Prince Charles was just four years old when he attended his mother’s coronation on June 2, 1953. Queen Elizabeth’s coronation was the first one to be televised, with more than 27 million UK citizens tuning in to see the crowning of the new monarch. But on that special day, young Charles had a near mishap that almost caused a bad omen.
Her Majesty actually became queen when she was abroad
When Queen Elizabeth’s coronation took place in June 1953, her majesty had already been the UK monarch for 16 months. The queen’s father, King George VI, passed away on February 6, 1952. At the time, the then-Princess Elizabeth was on a royal tour in Kenya with Prince Philip.
Her Majesty became queen the moment her father passed, but it would take months for her to be officially crowned. As the Royal UK website notes, the coronation is the “ceremony marking the formal investiture of a monarch with regal power.” An event of that magnitude takes months of planning.
The queen’s grandmother, Queen Mary, was 81 years at the time her granddaughter became queen. Mary was the first queen to see a grandchild ascend to the throne. But she died before Queen Elizabeth’s coronation at Westminster Abbey.
Eight grey gelding horses pulled the Gold State Coach that carried Queen Elizabeth and the Duke of Edinburgh to the abbey. Her Majesty wore a Norman Hartnell-designed satin dress with the UK and Commonwealth emblems in gold and silver thread.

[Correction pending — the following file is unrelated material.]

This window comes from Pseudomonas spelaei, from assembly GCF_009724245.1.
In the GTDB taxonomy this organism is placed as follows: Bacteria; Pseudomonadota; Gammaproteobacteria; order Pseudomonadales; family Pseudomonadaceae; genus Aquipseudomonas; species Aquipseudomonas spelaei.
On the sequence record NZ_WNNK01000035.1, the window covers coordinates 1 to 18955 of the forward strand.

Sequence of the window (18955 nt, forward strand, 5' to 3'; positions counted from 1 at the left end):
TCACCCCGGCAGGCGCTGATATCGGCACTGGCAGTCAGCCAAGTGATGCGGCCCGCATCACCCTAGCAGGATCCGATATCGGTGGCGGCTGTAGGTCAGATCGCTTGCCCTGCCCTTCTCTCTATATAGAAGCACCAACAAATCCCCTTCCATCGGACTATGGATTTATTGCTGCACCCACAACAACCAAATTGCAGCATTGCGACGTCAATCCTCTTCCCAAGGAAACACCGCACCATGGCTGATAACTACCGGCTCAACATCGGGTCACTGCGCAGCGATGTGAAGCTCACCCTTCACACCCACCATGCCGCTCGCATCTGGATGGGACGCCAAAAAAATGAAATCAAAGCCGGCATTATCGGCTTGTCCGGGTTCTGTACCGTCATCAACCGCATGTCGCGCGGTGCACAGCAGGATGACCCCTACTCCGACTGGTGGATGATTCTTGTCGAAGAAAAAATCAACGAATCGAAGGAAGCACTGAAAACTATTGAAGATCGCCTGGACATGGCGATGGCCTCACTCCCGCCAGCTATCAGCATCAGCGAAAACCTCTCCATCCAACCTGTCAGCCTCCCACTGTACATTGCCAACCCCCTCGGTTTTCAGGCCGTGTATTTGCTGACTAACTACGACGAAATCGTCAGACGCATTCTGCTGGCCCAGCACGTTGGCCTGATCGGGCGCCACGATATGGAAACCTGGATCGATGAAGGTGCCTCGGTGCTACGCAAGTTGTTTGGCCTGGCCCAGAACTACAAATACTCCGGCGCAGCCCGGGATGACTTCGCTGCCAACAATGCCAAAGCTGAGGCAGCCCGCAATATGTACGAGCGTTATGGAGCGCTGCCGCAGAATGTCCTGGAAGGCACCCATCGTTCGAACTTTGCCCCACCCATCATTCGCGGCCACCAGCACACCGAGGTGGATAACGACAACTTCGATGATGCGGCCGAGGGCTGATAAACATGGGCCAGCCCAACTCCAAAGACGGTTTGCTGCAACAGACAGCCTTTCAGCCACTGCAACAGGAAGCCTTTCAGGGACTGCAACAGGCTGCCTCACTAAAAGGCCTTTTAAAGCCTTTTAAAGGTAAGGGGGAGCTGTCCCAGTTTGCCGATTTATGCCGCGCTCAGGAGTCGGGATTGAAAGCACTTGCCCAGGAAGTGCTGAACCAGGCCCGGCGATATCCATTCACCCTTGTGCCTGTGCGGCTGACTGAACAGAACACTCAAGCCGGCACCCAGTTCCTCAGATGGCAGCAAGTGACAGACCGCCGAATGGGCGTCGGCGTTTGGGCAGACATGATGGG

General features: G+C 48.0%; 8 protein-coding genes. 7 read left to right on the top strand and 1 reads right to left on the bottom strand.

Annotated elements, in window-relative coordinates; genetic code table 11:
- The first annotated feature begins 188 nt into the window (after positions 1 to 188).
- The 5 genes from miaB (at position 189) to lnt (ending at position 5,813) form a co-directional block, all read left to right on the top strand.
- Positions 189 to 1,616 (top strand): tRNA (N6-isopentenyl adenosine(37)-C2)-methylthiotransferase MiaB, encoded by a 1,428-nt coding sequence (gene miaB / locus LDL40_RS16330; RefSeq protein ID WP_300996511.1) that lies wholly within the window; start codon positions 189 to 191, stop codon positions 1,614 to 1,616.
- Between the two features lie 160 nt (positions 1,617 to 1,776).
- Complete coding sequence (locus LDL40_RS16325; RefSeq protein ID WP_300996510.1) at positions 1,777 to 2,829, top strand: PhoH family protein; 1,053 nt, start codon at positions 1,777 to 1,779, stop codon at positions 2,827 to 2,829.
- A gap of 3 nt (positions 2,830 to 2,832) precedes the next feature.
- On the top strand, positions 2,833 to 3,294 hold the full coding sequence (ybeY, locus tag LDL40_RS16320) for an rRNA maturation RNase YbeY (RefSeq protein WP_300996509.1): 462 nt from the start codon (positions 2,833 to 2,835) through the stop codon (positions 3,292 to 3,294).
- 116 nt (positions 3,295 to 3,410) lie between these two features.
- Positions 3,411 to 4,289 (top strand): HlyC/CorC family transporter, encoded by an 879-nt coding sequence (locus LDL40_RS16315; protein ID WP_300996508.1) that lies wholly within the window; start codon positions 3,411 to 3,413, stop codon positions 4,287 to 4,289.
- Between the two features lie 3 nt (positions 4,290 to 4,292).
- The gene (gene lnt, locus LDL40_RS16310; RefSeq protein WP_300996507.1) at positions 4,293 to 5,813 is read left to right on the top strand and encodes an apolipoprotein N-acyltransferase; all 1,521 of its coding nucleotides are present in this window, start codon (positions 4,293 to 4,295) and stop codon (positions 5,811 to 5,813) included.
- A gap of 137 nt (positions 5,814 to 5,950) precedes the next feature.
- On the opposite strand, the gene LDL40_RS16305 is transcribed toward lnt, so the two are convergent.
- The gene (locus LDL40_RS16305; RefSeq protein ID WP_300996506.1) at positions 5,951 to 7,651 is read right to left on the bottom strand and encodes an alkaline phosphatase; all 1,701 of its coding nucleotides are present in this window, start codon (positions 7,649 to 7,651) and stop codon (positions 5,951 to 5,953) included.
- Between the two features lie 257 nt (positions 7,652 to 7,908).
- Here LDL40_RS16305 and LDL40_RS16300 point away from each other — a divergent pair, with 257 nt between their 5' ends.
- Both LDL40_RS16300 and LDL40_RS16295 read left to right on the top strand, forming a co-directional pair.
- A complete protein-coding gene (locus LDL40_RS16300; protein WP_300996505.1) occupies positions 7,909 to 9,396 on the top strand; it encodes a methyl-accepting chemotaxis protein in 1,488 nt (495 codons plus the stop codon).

Prince Charles was the first child to witness his mother’s coronation
At the time of her coronation, Queen Elizabeth was the mother of two children — Prince Charles and Princess Anne. However, Anne was less than two-years-old at the time and considered too young to attend.
Charles was the first child to witness his mother’s coronation as the UK’s Sovereign. The palace revealed that he received “a special hand-painted children’s invitation” for the event. He was one of 8,251 total guests who attended the ceremony.
“During the investiture, The Queen first put on the newly-made Colobium Sindonis – a loose linen-lawn garment, and then a robe of cloth of gold called the Dalmatic or Supertunica,” the palace’s website reads. “The Lord Great Chamberlain presented the golden spurs, the symbol of chivalry, after which the Archbishop of Canterbury presented a jeweled sword, and then the armills, the golden bracelets of sincerity and wisdom.”
During the final part of the ceremony, Queen Elizabeth “put on a stole and cloth of gold Robe Royal and received the orb, the coronation ring, the glove, and then the sceptre.”
Prince Charles came close to causing a bad omen on his mother’s coronation day
According to Hello! Magazine, Charles was quite fascinated with his mother’s new crown — the George IV State Diadem. Princess Margaret’s former lady-in-waiting, Lady Anne Glenconner, recently appeared on the My Life in Seven Charms podcast. She was a maid of honor at the queen’s coronation, and she said she wouldn’t dare touch the crown. But Prince Charles had his own ideas.
“Prince Charles got his paws on it, however old he was, when we got back to Buckingham Palace,” Lady Anne revealed. “Because [the Queen] took it off, put it on a table, and Prince Charles made a beeline for it. And we thought he was going to drop it. We thought, ‘Oh my goodness, that would be a bad omen.'”
Luckily, Lady Anne says her mother — as a lady-in-waiting — was able to take the crown away from Prince Charles. Queen Elizabeth wore the Imperial State Crown during her return to Buckingham Palace. It weighs more than two pounds and features 2,901 precious stones. Including the Cullinan II diamond and four pears believed to have been Queen Elizabeth I’s earrings.